Effective January 1, 2020, the California state mandates the installation of the solar systems on most of the new construction homes up to three-story high. Currently, there are no mandates on commercial developments to install solar panels in the building process. California is considered to be a sunny state for most of the year and therefore it is conducive for such an energy source. There are many benefits that old and new structures can take advantage of solar energy. The greatest benefit is the reduction in money spent on electricity and other electric power expenses by the production of this clean energy. Also, building owners can take advantage of the tax credits offered by the state of California by converting to solar energy. For eligibility, visit the state website and review the current terms and conditions.


Once it is determined that the building owners desire to install a photostatic system on the roof, it is very important to hire electrical and structural engineers to assist with this process. Electrical engineers will be able to determine the energy required to convert the current annual electric usage to solar energy and provide panels accordingly.


The electrical engineer will also have to prepare a Title 24, part 6 which is a new part that comes with this mandate. Once the number of panels is determined and the number of inverters is decided by the electrical engineers, the structural engineers will need to figure out how to install these systems on the existing roof framing system.


In residential structures, these panels are installed right on top of the roofing finish with unistrut framing system and it is anchored to the existing roof rafters and roof framing. In other structures, the structural engineer may require building frame structures to install these panels on. This is very common in parking structures and high parapet structures to avoid the shadow of the parapet and attract more sunlight by being elevated on these frames. Other types of installation can be done on the ground level in open parking lots creating shaded parking for cars, especially during hot summer days.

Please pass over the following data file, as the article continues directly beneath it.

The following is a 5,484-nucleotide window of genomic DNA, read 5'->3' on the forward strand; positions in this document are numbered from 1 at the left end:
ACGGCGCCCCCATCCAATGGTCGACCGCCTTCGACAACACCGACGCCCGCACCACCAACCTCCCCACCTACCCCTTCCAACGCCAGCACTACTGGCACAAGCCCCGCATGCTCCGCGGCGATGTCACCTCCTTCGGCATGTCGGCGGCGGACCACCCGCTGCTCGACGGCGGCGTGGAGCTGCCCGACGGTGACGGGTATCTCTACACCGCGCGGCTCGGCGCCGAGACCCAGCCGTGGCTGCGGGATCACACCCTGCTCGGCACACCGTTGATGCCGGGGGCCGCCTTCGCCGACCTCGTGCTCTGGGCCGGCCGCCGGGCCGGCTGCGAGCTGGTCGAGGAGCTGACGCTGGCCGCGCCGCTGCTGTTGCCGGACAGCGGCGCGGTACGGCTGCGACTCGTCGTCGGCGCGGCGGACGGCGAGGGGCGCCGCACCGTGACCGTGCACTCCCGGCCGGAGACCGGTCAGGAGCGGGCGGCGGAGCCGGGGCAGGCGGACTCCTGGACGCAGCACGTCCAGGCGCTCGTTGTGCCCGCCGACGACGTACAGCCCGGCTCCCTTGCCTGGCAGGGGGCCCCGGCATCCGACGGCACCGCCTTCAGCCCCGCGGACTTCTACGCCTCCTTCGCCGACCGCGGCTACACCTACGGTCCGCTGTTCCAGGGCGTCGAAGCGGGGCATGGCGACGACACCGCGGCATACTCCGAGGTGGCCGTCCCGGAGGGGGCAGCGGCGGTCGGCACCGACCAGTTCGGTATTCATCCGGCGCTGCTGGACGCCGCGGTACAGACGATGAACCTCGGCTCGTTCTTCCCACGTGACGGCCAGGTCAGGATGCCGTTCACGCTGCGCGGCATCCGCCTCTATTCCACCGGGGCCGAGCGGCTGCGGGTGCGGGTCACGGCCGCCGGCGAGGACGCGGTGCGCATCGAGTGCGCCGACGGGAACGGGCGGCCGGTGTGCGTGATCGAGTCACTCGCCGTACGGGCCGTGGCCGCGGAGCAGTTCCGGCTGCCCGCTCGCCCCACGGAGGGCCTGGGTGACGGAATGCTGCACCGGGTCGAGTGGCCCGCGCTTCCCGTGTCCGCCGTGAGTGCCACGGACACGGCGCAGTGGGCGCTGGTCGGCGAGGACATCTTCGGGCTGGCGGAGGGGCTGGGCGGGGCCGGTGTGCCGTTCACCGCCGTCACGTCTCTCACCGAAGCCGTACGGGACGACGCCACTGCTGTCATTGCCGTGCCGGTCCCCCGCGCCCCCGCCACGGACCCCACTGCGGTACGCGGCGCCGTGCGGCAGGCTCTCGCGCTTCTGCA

Current building codes realized the demand for these PV panels and added specific provisions that will guide structural engineers in deriving wind loadings and wind pressures different than other structures and different than previous code editions. This is now available in the latest ASCE 7-16 building code in chapter 29, which provides the exact wind loadings for the described above types of installations. This section of the code details the different types of pressures based on the installation methods. For example, the wind pressure will be higher for panels that are installed near the building edges as suppose to those panels installed at least a distance equal to the height of the structure above ground from the edge of the buildings. Also, wind loadings vary based on whether the panels will be installed directly on the roof framing or installed on a frame structure designed to elevate these panels for more sunlight exposure.
At this point, it is known that any new residential buildings will need to have a 100% clear energy source. It is unknown as to when commercial buildings will be required to have these panels installed for new construction. In any case, it is recommended to consider the installation of these panels moving the demand towards cleaner energy sources.